TRIGGER WARNING This article or section, or pages it links to, contains information about SELF-HARM and SUICIDAL THOUGHTS which may be triggering to those who struggle with suicidal ideation, cutting and other forms of self-harm.
I take five different medications every night to help me manage my mental illness. That’s 14 pills every single night. I strongly dislike taking my medication. In fact, most nights, as I sit and wrestle with myself trying to take them, I often wonder how on earth I’ve managed to take my medication nearly every night for the past two years. I shake and shiver, and get goosebumps all over. Usually, the fear of having to spend a day without my medication scares me enough that I end up taking my medication, but there are some nights I either forget, fall asleep before I can take them and on some nights I lose the wrestling match to take my meds. That’s when things get interesting.
3:00 am: I’m most likely still awake. Two of my medications have sedating qualities to help me go to sleep. Without them (especially when I’m in my manic phase of bipolar), I usually can’t get to sleep. I’m also terrified of sleep due to the number of PTSD-induced nightmares, which doesn’t help my case.
5:00 am: Okay, I can’t put off sleeping any longer. I put on some relaxing music or an audiobook, and snuggle up under the covers. My mind freezes up as if I’m in fight or flight mode. I can’t lay still. I’m tossing and turning, shaking all the while.
6:00 am: Okay, seriously? I just need a few hours of sleep! Otherwise, this day is going to be 100x worse.
10:00 am: Hey! would you look at that? I finally must have fallen asleep! But that nightmare I just had scared the bejeebers out of me. No way am I risking another nightmare for ANY more sleep… wait, what was that banging? IT’s a robber, in the house. He’s going to come steal from my room and… oh wait, that’s just grandma preparing her breakfast.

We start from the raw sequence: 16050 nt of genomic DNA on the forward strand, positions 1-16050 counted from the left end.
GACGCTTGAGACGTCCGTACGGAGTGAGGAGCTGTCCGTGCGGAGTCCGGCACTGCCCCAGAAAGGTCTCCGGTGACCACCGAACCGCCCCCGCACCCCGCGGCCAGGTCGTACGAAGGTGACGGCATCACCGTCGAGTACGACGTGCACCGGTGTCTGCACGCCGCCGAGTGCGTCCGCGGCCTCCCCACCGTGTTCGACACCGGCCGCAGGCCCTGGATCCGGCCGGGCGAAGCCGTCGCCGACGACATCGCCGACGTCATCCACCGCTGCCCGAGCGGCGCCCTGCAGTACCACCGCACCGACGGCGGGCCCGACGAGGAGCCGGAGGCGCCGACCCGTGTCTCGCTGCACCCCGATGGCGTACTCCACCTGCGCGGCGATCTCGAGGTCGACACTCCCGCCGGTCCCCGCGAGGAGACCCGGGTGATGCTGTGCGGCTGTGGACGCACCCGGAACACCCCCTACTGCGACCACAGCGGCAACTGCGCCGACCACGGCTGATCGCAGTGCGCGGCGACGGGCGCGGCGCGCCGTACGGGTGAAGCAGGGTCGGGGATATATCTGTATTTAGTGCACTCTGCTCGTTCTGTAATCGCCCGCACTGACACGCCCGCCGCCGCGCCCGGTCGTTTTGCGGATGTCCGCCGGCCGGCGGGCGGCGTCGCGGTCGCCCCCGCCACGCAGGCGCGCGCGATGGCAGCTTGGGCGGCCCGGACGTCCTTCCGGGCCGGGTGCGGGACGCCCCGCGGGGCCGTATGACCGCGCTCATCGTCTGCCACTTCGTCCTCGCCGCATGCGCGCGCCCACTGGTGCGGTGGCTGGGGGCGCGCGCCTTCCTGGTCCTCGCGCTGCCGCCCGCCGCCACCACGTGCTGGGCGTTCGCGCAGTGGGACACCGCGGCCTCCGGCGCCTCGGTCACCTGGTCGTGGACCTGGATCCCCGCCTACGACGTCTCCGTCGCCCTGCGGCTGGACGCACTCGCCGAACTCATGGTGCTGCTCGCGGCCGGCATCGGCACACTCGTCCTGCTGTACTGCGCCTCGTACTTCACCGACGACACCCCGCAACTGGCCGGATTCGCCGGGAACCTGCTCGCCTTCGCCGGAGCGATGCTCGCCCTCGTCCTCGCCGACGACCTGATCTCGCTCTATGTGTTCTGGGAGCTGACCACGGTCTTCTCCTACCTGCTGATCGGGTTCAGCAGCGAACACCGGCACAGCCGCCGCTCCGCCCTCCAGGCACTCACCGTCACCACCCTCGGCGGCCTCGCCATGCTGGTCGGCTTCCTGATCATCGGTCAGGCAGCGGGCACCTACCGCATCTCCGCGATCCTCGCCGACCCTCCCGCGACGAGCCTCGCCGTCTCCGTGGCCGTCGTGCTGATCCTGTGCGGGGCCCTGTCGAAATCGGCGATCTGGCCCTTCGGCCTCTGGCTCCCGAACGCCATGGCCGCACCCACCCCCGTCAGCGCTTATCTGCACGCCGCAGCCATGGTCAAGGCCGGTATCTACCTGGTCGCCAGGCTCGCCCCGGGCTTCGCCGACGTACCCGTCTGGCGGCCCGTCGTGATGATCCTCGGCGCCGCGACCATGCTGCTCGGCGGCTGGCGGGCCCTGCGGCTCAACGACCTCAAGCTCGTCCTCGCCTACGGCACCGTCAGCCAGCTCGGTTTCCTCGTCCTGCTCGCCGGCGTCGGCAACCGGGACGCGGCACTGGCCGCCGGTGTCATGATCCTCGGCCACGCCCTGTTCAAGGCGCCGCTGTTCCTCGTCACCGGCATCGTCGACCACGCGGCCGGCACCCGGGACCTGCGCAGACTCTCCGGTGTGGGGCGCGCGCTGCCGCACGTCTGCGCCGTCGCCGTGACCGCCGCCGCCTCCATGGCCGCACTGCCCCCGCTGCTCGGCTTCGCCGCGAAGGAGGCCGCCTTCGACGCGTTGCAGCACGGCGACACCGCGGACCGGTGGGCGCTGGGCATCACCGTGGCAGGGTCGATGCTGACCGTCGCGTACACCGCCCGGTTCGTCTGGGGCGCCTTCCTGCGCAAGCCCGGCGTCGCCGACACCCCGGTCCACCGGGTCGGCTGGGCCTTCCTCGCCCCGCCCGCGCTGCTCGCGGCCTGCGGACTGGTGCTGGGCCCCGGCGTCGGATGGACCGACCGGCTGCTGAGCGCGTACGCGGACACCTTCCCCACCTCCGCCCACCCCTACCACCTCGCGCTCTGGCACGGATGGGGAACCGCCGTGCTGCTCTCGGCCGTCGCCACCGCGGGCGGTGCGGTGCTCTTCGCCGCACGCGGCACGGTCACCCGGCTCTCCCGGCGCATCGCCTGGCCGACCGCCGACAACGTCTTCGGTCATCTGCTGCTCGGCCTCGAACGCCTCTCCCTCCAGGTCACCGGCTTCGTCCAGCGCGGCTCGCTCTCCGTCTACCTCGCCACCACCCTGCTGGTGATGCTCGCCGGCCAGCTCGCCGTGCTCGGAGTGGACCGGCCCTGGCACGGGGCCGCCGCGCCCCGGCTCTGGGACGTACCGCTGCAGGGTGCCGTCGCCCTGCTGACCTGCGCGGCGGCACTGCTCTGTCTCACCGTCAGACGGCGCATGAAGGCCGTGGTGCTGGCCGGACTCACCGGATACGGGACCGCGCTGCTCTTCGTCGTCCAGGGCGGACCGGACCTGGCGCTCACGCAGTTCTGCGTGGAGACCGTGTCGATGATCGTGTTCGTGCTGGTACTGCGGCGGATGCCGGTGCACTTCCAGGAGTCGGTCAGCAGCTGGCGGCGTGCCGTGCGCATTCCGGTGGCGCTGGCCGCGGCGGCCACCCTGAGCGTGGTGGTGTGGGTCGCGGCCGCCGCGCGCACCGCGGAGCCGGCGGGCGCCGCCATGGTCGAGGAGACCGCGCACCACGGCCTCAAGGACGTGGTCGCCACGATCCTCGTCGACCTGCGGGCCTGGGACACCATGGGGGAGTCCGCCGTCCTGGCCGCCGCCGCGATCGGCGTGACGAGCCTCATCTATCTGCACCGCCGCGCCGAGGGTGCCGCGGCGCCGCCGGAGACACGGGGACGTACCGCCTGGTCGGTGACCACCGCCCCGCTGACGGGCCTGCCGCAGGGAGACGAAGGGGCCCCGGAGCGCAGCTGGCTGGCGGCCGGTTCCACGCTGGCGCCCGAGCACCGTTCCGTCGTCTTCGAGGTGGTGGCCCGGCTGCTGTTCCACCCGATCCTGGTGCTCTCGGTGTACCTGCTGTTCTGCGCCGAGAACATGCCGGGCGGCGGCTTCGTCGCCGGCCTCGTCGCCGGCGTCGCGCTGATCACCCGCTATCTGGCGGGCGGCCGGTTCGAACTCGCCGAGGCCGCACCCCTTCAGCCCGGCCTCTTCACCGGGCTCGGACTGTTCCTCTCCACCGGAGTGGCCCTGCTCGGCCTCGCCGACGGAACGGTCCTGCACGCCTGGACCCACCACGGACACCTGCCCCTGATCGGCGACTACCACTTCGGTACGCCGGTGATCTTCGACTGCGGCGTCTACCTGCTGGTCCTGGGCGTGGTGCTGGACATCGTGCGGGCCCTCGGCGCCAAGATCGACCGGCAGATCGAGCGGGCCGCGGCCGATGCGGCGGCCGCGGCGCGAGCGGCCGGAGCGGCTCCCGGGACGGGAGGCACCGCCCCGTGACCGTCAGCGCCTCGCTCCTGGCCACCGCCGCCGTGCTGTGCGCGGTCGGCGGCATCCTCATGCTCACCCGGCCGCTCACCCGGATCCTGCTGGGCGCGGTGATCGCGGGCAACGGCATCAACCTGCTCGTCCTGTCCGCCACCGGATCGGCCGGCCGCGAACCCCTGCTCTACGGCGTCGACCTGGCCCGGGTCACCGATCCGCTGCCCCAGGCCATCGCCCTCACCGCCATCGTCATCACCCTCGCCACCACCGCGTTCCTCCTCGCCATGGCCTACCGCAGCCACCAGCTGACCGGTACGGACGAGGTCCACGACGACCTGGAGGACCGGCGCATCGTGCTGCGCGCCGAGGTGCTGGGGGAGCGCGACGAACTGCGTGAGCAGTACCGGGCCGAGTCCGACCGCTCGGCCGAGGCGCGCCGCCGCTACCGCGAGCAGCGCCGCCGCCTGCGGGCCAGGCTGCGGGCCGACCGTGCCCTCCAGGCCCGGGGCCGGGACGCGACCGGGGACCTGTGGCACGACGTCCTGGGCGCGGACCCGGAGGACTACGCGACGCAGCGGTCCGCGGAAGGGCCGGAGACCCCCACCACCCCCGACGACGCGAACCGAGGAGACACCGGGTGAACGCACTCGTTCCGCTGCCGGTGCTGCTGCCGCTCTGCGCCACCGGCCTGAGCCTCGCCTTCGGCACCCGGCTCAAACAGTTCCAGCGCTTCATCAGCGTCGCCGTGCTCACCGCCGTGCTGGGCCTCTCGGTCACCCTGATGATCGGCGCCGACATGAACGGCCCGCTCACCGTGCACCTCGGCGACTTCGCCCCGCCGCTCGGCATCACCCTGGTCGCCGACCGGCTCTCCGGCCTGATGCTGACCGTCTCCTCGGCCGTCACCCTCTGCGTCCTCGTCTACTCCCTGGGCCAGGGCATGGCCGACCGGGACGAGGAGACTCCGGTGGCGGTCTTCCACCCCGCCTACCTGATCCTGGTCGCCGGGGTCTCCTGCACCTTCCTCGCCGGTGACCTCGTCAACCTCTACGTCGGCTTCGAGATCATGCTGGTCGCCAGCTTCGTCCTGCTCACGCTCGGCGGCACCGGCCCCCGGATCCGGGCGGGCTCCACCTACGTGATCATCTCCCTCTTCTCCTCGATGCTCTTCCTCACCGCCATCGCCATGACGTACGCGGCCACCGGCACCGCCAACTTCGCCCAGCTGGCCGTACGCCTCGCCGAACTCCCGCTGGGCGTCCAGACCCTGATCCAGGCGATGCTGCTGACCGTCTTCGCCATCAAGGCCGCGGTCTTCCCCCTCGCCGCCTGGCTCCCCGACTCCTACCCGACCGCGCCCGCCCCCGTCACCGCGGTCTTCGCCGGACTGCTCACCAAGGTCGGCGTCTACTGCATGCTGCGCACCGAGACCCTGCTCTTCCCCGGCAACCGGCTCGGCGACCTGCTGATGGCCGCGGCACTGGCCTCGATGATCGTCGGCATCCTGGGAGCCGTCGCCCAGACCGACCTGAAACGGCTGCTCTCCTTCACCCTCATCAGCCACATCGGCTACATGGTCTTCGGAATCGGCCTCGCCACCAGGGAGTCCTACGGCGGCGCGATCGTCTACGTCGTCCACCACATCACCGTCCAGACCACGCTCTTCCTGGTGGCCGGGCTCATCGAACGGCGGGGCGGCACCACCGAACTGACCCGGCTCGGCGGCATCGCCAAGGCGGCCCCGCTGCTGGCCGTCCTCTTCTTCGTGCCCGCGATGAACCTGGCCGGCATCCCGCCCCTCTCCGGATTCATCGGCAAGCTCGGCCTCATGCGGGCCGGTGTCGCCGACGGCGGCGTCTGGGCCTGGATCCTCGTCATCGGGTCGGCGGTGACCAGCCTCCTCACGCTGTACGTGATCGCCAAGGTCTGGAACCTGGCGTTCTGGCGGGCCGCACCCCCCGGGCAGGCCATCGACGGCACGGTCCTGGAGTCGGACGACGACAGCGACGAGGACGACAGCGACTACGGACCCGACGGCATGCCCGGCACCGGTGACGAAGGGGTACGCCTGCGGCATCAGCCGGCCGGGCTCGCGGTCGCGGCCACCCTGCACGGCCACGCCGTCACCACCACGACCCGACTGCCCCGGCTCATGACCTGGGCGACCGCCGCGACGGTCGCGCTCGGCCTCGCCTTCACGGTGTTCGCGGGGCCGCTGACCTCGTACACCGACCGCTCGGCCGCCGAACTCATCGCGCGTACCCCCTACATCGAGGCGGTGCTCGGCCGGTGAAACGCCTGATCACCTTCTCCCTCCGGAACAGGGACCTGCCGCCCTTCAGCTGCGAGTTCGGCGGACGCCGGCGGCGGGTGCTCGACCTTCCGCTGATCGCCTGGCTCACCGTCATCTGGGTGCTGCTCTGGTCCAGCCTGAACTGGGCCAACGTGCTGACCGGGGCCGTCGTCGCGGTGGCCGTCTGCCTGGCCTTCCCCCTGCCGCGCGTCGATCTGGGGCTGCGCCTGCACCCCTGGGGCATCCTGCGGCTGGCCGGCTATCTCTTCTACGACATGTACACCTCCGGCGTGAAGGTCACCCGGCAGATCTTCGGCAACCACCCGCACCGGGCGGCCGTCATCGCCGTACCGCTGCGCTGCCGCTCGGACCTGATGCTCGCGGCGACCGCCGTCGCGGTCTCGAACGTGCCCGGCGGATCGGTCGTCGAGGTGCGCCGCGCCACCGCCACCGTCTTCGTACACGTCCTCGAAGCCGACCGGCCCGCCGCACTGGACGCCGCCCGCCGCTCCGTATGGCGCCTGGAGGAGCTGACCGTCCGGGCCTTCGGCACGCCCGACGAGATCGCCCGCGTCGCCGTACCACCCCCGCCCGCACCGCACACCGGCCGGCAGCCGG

12:00 pm: Wow, I’ve been switching between Instagram and Facebook for two hours… I would keep going but no one is posting anything new anymore. Man, I really don’t feel like doing anything else. I’m craving a muffin for breakfast. But that means I have to get dressed and go to the store… ugh. I really want to, but I’m feeling really anxious. I’m kinda shaky, and going to the store requires people looking at me. I’d be a lot easier if I went with someone else, but I don’t want to risk scaring one of my friends.
12:34 pm: I have officially overthought going to the grocery store. I’m shaking at the thought and feel like I’m going to have a panic attack if I go to the store. Maybe I’ll just ride this feeling out and then go to the store. Feelings don’t last forever… how bad can it be?
1:15 pm: Okay. That was a bad idea. I’m thrashing and my head hurts so bad I’m on the verge of tears. My mental energy is slowly disappearing. At this point, I’m definitely considering cutting myself because the endorphins my body will release will help me out a lot. But I’m almost a year clean! Why would I risk my clean streak?
3:00 pm: I’m watching TV, coloring, and messaging with some friends. I’m starting to have suicidal thoughts, so all my energy is focused on coping in a healthy manner. I feel like I’m barely able to contain the harmful urges. Like I’m hanging on by my fingertips and it just takes one little slip to plummet into the darkness.
5:00 pm: I think I need to call someone for help. I’ve been feeling like this for hours and I’ve had no relief. So I pick up my cell and call my psychiatrist. I’m told I’ll get a call back from the psychiatrist on call as soon as they’re able.
5:28 pm: FINALLY. My phone rings. I explain what’s been going on. The psychiatrist recommends that I try to take my meds since that’s what caused this in the first place. And she tells me to call immediately if I become unsafe.
7:45 pm: I’ve been staring at my meds for hours. I try everything to get myself to take them. I’ve made a game out of it. I’ve tried focusing on one at a time. But no matter what, when it comes time to take them, my body just freaks out! I start kicking and groaning. I call the psychiatrist back. After we talk, I’m given two options: go to the ER or just ride everything out and take my meds tonight. Usually, I decide to stay home. Going to the ER can be a very trying time for mental health patients (I’ll explain in a post sometime in the future).
A day without my medication is usually the scariest and the hardest day I face in my recovery. Without my medication, I become very unstable and more often than not, become a serious risk to myself. I go into the darkest parts of my mind. I have really scary and disturbing thoughts that I have no control over. Those 14 pills keep me safe and stable.